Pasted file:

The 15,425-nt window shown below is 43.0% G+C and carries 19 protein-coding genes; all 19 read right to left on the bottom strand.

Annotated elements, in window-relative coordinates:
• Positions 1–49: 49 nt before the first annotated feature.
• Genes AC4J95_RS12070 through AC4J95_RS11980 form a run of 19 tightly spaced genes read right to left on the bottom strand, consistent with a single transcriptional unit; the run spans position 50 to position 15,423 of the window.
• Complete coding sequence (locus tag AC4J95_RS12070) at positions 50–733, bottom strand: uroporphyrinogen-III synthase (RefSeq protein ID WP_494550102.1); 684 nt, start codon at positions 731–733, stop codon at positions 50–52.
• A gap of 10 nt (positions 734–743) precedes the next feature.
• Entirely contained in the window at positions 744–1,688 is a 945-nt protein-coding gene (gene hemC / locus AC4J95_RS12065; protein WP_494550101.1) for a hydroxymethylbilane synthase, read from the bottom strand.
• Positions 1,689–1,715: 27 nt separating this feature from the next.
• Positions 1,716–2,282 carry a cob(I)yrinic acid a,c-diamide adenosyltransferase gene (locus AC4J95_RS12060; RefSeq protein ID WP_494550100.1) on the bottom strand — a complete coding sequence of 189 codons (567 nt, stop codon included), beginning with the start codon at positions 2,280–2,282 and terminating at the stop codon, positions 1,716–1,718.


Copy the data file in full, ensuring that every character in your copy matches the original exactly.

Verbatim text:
The 15,425-nt window shown below is 43.0% G+C and carries 19 protein-coding genes; all 19 read right to left on the bottom strand.

Annotated elements, in window-relative coordinates:
• Positions 1–49: 49 nt before the first annotated feature.
• Genes AC4J95_RS12070 through AC4J95_RS11980 form a run of 19 tightly spaced genes read right to left on the bottom strand, consistent with a single transcriptional unit; the run spans position 50 to position 15,423 of the window.
• Complete coding sequence (locus tag AC4J95_RS12070) at positions 50–733, bottom strand: uroporphyrinogen-III synthase (RefSeq protein ID WP_494550102.1); 684 nt, start codon at positions 731–733, stop codon at positions 50–52.
• A gap of 10 nt (positions 734–743) precedes the next feature.
• Entirely contained in the window at positions 744–1,688 is a 945-nt protein-coding gene (gene hemC / locus AC4J95_RS12065; protein WP_494550101.1) for a hydroxymethylbilane synthase, read from the bottom strand.
• Positions 1,689–1,715: 27 nt separating this feature from the next.
• Positions 1,716–2,282 carry a cob(I)yrinic acid a,c-diamide adenosyltransferase gene (locus AC4J95_RS12060; RefSeq protein ID WP_494550100.1) on the bottom strand — a complete coding sequence of 189 codons (567 nt, stop codon included), beginning with the start codon at positions 2,280–2,282 and terminating at the stop codon, positions 1,716–1,718.